Recurrent Coding Sequence Variation Explains Only A Small Fraction of the Genetic Architecture of Colorectal Cancer

Research output: Contribution to journalArticle

Authors

  • Maria N Timofeeva
  • Ben Kinnersley
  • Susan M Farrington
  • Nicola Whiffin
  • Victoria Svinti
  • Amy Lloyd
  • Maggie Gorman
  • Li-Yin Ooi
  • Fay Hosking
  • Ella Barclay
  • Lina Zgaga
  • Sara Dobbins
  • Lynn Martin
  • Evropi Theodoratou
  • Peter Broderick
  • Albert Tenesa
  • Claire Smillie
  • Graeme Grimes
  • Caroline Hayward
  • Archie Campbell
  • David Porteous
  • Ian J Deary
  • Sarah E Harris
  • Emma L Northwood
  • Jennifer H Barrett
  • Gillian Smith
  • Roland Wolf
  • David Forman
  • Hans Morreau
  • Dina Ruano
  • Carli Tops
  • Juul Wijnen
  • Melanie Schrumpf
  • Arnoud Boot
  • Hans F A Vasen
  • Frederik J Hes
  • Tom van Wezel
  • Andre Franke
  • Wolgang Lieb
  • Clemens Schafmayer
  • Jochen Hampe
  • Stephan Buch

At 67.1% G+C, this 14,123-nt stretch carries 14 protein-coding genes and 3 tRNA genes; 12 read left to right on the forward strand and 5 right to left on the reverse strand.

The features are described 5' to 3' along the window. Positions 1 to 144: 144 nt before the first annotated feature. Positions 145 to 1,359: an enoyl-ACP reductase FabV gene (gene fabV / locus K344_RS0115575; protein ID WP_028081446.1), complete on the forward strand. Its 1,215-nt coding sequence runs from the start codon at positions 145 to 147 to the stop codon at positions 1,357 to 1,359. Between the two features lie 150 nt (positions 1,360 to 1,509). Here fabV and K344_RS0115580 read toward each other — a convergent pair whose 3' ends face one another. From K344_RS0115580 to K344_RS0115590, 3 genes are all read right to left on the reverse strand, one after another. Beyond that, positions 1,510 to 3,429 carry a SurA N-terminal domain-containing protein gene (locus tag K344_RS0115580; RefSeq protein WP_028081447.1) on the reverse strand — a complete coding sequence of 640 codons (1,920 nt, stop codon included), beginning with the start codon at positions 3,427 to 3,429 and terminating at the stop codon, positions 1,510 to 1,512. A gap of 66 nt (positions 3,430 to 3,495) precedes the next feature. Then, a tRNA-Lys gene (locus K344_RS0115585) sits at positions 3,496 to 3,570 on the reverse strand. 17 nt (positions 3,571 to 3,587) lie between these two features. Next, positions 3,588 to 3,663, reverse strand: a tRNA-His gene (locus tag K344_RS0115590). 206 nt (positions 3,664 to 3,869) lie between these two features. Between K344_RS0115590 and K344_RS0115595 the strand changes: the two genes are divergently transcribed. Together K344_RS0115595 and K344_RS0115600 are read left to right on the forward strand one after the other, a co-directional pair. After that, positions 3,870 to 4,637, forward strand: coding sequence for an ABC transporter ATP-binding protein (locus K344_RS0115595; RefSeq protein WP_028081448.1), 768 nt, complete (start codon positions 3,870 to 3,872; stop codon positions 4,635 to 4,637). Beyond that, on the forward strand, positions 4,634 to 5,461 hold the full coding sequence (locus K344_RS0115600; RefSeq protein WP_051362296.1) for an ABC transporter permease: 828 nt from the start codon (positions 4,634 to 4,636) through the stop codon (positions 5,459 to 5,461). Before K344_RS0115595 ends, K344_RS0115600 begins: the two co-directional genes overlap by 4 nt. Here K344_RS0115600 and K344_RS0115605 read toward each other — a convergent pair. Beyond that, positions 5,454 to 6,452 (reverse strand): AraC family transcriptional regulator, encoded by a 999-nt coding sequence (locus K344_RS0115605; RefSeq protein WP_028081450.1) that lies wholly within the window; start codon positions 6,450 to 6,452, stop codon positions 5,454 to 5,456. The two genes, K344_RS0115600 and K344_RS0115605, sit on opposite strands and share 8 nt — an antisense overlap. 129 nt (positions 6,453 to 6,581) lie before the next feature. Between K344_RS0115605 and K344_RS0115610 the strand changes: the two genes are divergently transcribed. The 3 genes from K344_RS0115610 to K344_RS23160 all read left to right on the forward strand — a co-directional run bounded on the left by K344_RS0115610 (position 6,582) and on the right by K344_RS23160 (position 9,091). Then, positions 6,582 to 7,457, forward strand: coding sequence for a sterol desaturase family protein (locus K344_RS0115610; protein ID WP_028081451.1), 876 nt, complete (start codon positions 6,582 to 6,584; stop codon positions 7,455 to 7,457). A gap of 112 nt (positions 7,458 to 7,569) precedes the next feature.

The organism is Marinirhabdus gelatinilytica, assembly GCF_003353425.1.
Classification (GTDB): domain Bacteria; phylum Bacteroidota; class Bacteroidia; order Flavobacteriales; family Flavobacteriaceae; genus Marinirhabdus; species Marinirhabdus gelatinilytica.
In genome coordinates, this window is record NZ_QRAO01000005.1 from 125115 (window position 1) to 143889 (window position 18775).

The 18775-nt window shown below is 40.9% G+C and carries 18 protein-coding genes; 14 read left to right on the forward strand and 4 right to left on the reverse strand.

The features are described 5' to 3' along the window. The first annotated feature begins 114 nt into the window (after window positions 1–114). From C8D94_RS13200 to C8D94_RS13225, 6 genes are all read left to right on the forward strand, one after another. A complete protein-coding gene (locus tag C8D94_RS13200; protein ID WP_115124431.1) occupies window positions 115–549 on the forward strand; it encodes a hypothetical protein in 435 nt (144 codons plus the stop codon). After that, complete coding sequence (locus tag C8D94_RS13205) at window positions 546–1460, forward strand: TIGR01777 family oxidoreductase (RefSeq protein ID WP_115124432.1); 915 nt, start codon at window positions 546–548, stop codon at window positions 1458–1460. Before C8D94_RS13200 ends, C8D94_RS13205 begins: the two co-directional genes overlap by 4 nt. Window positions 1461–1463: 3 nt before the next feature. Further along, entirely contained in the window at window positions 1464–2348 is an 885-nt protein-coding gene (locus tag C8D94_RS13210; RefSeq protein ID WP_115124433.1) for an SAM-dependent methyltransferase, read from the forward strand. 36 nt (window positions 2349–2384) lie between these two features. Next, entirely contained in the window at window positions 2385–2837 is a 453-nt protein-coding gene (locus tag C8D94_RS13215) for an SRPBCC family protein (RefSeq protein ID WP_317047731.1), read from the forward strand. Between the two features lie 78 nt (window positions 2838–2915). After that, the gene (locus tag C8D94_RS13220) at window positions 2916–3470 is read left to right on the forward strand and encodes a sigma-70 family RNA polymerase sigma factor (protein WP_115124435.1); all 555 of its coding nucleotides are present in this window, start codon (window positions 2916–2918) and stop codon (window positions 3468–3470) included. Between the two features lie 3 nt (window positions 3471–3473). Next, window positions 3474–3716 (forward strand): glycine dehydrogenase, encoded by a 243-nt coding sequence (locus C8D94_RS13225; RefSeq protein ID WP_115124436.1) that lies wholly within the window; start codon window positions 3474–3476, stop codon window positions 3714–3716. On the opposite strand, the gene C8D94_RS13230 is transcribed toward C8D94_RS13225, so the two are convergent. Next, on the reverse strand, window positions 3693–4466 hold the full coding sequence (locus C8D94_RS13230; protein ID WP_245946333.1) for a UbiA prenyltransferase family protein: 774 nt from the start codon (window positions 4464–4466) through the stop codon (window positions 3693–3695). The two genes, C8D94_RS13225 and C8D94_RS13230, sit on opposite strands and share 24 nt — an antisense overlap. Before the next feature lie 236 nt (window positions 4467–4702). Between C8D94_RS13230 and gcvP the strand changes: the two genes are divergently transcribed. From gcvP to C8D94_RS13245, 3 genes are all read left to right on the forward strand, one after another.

• Peter Propping
  • Kari Hemminki
  • Asta Försti
  • Helga Westers
  • Robert Hofstra
  • Manuela Pinheiro
  • Carla Pinto
  • Manuel Teixeira
  • Clara Ruiz-Ponte
  • Ceres Fernández-Rozadilla
  • Angel Carracedo
  • Antoni Castells
  • Sergi Castellví-Bel
  • Harry Campbell
  • D Timothy Bishop
  • Ian P M Tomlinson
  • Malcolm G Dunlop
  • Richard S Houlston

Colleges, School and Institutes

External organisations

  • Colon Cancer Genetics Group, Institute of Genetics and Molecular Medicine, University of Edinburgh and MRC Human Genetics Unit, Western General Hospital Edinburgh, Crewe Road, Edinburgh, EH4 2XU, United Kingdom.